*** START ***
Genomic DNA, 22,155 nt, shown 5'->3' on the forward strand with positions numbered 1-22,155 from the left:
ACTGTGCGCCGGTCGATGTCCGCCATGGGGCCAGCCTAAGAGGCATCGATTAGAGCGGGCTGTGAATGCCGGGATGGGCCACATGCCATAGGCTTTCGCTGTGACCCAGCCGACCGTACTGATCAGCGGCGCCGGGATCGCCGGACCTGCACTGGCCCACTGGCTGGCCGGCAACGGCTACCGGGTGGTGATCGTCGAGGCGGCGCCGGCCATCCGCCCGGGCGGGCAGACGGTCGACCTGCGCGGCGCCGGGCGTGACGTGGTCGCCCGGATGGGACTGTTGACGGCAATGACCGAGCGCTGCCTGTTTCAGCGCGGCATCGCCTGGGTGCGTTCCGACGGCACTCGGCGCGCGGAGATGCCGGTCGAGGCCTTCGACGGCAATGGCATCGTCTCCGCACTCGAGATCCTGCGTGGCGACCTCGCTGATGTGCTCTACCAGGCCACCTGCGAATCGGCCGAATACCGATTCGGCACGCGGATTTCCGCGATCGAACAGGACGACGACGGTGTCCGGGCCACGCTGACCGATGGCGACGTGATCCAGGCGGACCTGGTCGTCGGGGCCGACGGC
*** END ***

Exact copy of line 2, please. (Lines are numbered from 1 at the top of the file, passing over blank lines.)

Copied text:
ACTGTGCGCCGGTCGATGTCCGCCATGGGGCCAGCCTAAGAGGCATCGATTAGAGCGGGCTGTGAATGCCGGGATGGGCCACATGCCATAGGCTTTCGCTGTGACCCAGCCGACCGTACTGATCAGCGGCGCCGGGATCGCCGGACCTGCACTGGCCCACTGGCTGGCCGGCAACGGCTACCGGGTGGTGATCGTCGAGGCGGCGCCGGCCATCCGCCCGGGCGGGCAGACGGTCGACCTGCGCGGCGCCGGGCGTGACGTGGTCGCCCGGATGGGACTGTTGACGGCAATGACCGAGCGCTGCCTGTTTCAGCGCGGCATCGCCTGGGTGCGTTCCGACGGCACTCGGCGCGCGGAGATGCCGGTCGAGGCCTTCGACGGCAATGGCATCGTCTCCGCACTCGAGATCCTGCGTGGCGACCTCGCTGATGTGCTCTACCAGGCCACCTGCGAATCGGCCGAATACCGATTCGGCACGCGGATTTCCGCGATCGAACAGGACGACGACGGTGTCCGGGCCACGCTGACCGATGGCGACGTGATCCAGGCGGACCTGGTCGTCGGGGCCGACGGC